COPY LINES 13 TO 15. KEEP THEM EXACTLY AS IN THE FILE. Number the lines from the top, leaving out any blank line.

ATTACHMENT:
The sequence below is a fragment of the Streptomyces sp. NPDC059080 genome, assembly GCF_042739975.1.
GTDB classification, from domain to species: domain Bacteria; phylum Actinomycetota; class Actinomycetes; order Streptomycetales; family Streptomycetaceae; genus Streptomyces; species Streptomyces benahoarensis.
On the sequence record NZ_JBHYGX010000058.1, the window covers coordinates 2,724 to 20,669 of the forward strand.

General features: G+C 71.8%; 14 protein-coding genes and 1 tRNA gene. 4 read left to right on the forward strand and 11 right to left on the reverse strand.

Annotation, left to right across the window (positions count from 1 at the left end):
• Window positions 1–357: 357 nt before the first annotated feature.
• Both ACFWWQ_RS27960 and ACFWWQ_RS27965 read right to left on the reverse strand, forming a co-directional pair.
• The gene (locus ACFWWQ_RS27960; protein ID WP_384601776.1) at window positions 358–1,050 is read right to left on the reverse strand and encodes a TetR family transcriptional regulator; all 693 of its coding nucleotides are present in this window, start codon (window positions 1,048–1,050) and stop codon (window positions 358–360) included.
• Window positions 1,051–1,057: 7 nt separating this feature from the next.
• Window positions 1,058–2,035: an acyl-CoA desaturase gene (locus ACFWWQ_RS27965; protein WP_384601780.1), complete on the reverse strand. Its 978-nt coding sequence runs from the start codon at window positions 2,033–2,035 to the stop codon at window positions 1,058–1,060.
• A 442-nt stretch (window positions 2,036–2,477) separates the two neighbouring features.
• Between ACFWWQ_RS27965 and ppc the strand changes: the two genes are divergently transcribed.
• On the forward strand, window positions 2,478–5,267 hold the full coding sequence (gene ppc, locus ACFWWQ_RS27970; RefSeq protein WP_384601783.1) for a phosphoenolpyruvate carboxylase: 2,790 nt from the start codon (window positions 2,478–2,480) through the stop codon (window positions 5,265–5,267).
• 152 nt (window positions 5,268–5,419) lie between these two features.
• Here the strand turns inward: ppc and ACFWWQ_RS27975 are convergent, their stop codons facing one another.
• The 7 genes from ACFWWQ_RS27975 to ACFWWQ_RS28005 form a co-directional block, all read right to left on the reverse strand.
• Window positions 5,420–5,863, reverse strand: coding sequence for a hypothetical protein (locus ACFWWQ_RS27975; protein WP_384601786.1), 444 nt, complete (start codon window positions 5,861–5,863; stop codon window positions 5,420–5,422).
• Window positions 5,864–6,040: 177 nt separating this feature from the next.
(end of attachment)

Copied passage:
• On the forward strand, window positions 2,478–5,267 hold the full coding sequence (gene ppc, locus ACFWWQ_RS27970; RefSeq protein WP_384601783.1) for a phosphoenolpyruvate carboxylase: 2,790 nt from the start codon (window positions 2,478–2,480) through the stop codon (window positions 5,265–5,267).
• 152 nt (window positions 5,268–5,419) lie between these two features.
• Here the strand turns inward: ppc and ACFWWQ_RS27975 are convergent, their stop codons facing one another.